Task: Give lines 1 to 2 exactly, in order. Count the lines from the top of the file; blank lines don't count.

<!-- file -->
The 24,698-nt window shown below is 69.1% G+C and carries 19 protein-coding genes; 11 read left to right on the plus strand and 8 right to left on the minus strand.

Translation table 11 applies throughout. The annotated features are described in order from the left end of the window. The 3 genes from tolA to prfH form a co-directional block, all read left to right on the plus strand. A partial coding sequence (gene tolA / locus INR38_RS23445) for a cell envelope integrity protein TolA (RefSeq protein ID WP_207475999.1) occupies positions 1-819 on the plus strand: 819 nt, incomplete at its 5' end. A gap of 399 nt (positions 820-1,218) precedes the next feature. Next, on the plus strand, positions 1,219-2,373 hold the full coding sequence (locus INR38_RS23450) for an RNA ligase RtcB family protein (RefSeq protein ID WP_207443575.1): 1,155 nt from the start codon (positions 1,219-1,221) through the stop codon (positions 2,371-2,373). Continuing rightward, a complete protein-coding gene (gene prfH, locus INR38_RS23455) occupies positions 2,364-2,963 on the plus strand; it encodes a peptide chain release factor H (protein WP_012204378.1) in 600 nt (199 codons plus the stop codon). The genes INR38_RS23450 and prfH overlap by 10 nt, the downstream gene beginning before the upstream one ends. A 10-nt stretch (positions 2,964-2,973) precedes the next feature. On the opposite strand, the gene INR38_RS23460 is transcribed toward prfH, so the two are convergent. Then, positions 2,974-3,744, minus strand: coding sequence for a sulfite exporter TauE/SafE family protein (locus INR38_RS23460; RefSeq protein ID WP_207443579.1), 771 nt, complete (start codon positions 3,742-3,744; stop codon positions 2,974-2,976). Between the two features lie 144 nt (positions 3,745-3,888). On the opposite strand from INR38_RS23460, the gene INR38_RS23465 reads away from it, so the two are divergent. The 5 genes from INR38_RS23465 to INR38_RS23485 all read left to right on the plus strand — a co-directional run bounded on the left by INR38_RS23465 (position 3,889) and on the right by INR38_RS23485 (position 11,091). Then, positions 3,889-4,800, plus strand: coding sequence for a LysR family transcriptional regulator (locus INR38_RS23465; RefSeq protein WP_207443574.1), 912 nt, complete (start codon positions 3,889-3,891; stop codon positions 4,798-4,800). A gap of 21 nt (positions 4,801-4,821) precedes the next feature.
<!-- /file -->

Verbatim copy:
The 24,698-nt window shown below is 69.1% G+C and carries 19 protein-coding genes; 11 read left to right on the plus strand and 8 right to left on the minus strand.

Translation table 11 applies throughout. The annotated features are described in order from the left end of the window. The 3 genes from tolA to prfH form a co-directional block, all read left to right on the plus strand. A partial coding sequence (gene tolA / locus INR38_RS23445) for a cell envelope integrity protein TolA (RefSeq protein ID WP_207475999.1) occupies positions 1-819 on the plus strand: 819 nt, incomplete at its 5' end. A gap of 399 nt (positions 820-1,218) precedes the next feature. Next, on the plus strand, positions 1,219-2,373 hold the full coding sequence (locus INR38_RS23450) for an RNA ligase RtcB family protein (RefSeq protein ID WP_207443575.1): 1,155 nt from the start codon (positions 1,219-1,221) through the stop codon (positions 2,371-2,373). Continuing rightward, a complete protein-coding gene (gene prfH, locus INR38_RS23455) occupies positions 2,364-2,963 on the plus strand; it encodes a peptide chain release factor H (protein WP_012204378.1) in 600 nt (199 codons plus the stop codon). The genes INR38_RS23450 and prfH overlap by 10 nt, the downstream gene beginning before the upstream one ends. A 10-nt stretch (positions 2,964-2,973) precedes the next feature. On the opposite strand, the gene INR38_RS23460 is transcribed toward prfH, so the two are convergent. Then, positions 2,974-3,744, minus strand: coding sequence for a sulfite exporter TauE/SafE family protein (locus INR38_RS23460; RefSeq protein ID WP_207443579.1), 771 nt, complete (start codon positions 3,742-3,744; stop codon positions 2,974-2,976). Between the two features lie 144 nt (positions 3,745-3,888). On the opposite strand from INR38_RS23460, the gene INR38_RS23465 reads away from it, so the two are divergent. The 5 genes from INR38_RS23465 to INR38_RS23485 all read left to right on the plus strand — a co-directional run bounded on the left by INR38_RS23465 (position 3,889) and on the right by INR38_RS23485 (position 11,091). Then, positions 3,889-4,800, plus strand: coding sequence for a LysR family transcriptional regulator (locus INR38_RS23465; RefSeq protein WP_207443574.1), 912 nt, complete (start codon positions 3,889-3,891; stop codon positions 4,798-4,800). A gap of 21 nt (positions 4,801-4,821) precedes the next feature.